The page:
US courts dismiss manipulation allegations involving Bitcoin Cash US courts dismiss manipulation allegations involving Bitcoin Cash
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US courts dismiss manipulation allegations involving Bitcoin Cash

Some crypto proponents were slapped with a lawsuit when the Bitcoin Cash protocol was forked. And today, they won.

US courts dismissed an antitrust lawsuit that alleged prominent investors and individuals schemed to hijack the Bitcoin Cash network, the world’s thirteenth largest crypto network by market cap.

A controversy around Bitcoin Cash

The complaint, amended in March 2020 and filed by crypto company United American Corp (UAC), named Bitcoin Cash proponent Roger Ver, crypto exchange Kraken founder Jesse Powell, BTC mining giant Bitmain and CEO Jihan Wu, and Bitcoin Cash developers Shammah Chancellor and Jason Cox as the alleged participants in the scheme.

UAC first brought its suit in December 2018 and alleging the named individuals had effectively manipulated and devalued Bitcoin and pushed the firm out of the network after it had invested over $4 million.

The complaint also said that the individuals colluded and schemed to take over and centralize the Bitcoin market ‘in violation of accepted standards and protocols in place since its inception.’

However, U.S. Magistrate Judge Chris McAliley of the Southern District of Florida said the case was not based on sound evidence and threw out the allegations of possible manipulation. He added the complaint ‘must state facts — not conclusions — that plausibly suggest a conspiracy’ for it to stay afloat.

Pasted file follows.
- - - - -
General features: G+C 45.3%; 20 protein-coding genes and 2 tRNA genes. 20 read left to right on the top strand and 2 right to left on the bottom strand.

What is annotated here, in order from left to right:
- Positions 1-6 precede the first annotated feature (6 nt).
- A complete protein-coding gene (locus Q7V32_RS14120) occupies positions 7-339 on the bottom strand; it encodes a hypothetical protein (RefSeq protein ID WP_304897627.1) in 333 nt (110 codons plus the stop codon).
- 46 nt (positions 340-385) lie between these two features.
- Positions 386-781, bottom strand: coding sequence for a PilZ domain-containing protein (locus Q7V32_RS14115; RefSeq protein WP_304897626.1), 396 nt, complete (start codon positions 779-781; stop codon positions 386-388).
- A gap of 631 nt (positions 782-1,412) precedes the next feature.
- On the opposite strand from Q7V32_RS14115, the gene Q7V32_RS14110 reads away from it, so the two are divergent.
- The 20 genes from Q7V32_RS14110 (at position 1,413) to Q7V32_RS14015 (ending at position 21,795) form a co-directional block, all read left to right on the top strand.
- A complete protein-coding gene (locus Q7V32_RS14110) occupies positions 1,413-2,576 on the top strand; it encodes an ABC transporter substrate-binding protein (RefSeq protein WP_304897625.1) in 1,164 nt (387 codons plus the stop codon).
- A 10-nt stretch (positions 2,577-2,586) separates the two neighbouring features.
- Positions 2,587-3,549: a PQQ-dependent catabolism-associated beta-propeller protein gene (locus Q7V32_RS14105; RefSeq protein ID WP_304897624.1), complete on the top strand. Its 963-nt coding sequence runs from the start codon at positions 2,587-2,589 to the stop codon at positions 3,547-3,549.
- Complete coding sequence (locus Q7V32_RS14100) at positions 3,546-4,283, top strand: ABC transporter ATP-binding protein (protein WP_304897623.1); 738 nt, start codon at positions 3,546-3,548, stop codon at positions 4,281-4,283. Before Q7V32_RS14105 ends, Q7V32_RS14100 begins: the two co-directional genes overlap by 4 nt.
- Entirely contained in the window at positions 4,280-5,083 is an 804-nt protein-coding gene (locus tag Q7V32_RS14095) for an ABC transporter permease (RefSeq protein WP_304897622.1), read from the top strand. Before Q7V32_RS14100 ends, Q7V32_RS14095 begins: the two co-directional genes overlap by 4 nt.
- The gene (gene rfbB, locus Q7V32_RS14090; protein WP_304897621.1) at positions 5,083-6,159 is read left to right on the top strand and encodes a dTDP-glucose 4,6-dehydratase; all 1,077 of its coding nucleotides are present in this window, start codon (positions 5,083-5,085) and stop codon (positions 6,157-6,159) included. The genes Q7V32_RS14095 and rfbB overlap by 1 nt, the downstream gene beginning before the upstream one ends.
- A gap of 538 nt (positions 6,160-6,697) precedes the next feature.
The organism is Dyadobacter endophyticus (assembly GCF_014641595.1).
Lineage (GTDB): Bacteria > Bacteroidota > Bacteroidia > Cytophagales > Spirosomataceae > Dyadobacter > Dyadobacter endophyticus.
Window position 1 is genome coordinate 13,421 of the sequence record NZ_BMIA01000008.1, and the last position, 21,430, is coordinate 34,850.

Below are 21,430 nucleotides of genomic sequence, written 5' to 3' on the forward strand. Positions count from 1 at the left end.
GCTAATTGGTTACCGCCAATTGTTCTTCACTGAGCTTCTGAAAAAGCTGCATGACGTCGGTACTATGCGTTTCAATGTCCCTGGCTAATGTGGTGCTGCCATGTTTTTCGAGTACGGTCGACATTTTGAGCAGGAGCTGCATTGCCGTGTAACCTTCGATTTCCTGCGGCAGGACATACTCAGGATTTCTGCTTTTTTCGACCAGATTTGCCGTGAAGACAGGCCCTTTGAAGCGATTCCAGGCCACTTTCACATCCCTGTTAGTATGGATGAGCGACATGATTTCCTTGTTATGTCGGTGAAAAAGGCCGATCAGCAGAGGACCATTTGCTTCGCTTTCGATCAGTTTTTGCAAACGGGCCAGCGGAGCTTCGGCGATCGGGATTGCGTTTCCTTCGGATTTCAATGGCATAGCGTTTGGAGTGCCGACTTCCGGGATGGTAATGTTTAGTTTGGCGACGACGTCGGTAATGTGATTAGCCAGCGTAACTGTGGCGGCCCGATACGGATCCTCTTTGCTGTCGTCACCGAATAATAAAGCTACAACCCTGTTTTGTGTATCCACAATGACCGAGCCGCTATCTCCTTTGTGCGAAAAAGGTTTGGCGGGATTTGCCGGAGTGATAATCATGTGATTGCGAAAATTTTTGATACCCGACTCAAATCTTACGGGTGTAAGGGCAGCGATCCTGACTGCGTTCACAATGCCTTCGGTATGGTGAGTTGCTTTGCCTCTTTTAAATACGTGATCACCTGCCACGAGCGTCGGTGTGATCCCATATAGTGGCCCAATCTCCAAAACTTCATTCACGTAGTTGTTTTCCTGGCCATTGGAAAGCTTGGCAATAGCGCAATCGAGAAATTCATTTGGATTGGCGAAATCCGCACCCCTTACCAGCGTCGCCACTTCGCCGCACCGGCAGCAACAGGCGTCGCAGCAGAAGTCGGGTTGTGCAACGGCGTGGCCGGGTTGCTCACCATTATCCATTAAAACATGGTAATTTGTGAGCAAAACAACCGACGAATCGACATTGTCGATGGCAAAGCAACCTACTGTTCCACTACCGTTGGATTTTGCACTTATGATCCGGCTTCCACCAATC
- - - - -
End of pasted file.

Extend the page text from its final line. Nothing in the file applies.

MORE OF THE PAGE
“The complaint is filled with factual assertions, although on closer inspection many really are conclusions that beg for specific facts to give them meaning. Moreover, many factual assertions, while interesting, do not clearly support the necessary essential elements of the claims,” the judge wrote.

Zero ground

Judge McAliley said UAC had failed to expressly allege that all of the defendants entered into an agreement in violation of the Sherman Act, much less stated the terms of that agreement. He further both allegations mentioned in the complaint were ‘incomplete and conclusory.’

Meanwhile, it was the final nail for UAC, which was earlier told by this hearing was its ‘final opportunity’ to plead its causes of action. The court had ealier dismissed the initial complaint for lack of personal jurisdiction and failure to state a claim.

And now with the revised complaint dismissed, Judge McAliley said it was ‘clear that it would be futile to give UAC another chance.’

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